Among my early encounters with Walser I count the discovery I made, in an antiquarian bookshop in Machest in the second half of the 1960s––inserted in a copy of Bächtold’s three-volume biography of Gottfried Keller which had almost certainly belonged to a German-Jewish refugee––of an attractive sepia photograph depicting the house on the island in the Aare, completely surround by shrubs and trees, in which Kleist worked on his drama of madness Die Familie Ghonorez before he, himself sick, had to commit himself to the care of Dr. Wyttenbach in Berne. Since then I have slowly learned to grasp how everything is connected across space and time, the life of Prussian writer Kleist with that of a Swiss author who claims to have worked as a clerk in a brewery in Thun, the echo of a pistol shot across the Wannsee with the view from a window of the Herisau asylum, Walser’s long walks with my own travels, dates of birth with dates of death, happiness with misfortune, natural history and the history of our industries, that of Heimat with that of exile. On all these paths Walser has been my constant companion. I only need to look up for a moment in my daily work to see him standing somewhere, a little apart, the unmistakable figure of the solitary walker just pausing to take in the surroundings.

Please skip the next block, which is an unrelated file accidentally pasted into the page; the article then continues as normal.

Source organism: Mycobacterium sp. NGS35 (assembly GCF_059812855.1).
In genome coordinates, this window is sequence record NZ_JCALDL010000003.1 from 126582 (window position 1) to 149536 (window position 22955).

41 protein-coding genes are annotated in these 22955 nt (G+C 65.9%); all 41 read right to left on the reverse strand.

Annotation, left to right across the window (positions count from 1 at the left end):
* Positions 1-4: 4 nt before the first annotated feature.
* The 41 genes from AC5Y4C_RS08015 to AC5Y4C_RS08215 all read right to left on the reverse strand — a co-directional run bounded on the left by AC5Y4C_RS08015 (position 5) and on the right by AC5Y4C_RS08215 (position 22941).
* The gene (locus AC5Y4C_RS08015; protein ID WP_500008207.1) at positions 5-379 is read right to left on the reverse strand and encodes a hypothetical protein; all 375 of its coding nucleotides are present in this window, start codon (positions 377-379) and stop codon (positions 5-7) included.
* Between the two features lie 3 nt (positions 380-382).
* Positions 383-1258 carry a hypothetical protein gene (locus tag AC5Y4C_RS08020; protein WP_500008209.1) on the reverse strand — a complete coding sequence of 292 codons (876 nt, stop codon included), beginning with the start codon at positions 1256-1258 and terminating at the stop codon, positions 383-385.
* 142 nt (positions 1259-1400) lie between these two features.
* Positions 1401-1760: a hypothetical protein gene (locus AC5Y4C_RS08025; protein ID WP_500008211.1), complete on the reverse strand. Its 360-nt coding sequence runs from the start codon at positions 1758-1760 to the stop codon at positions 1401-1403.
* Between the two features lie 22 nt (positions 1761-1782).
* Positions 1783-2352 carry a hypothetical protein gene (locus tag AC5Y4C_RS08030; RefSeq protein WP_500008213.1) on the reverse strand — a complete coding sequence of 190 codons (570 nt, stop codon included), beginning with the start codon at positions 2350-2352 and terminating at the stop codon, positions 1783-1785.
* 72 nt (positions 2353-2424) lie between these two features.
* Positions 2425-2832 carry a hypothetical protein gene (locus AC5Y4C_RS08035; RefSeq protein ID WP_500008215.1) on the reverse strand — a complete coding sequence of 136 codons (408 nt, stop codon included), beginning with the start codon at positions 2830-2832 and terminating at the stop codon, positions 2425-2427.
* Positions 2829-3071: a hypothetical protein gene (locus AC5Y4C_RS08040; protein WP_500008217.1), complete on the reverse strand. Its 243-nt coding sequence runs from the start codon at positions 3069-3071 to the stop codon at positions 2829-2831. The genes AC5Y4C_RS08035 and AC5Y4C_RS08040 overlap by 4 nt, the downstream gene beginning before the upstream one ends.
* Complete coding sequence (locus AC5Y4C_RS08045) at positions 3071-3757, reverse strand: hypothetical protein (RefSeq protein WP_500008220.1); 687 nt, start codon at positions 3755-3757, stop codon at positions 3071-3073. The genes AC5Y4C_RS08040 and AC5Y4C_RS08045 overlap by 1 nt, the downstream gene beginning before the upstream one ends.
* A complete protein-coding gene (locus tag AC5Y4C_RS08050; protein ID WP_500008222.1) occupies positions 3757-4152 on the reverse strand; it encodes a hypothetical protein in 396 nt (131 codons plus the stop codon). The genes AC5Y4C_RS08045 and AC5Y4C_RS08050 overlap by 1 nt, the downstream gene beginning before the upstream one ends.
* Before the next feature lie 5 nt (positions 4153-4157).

– “Le Promeneur Solitaire: A Remembrance of Robert Walser” by W.G. Sebald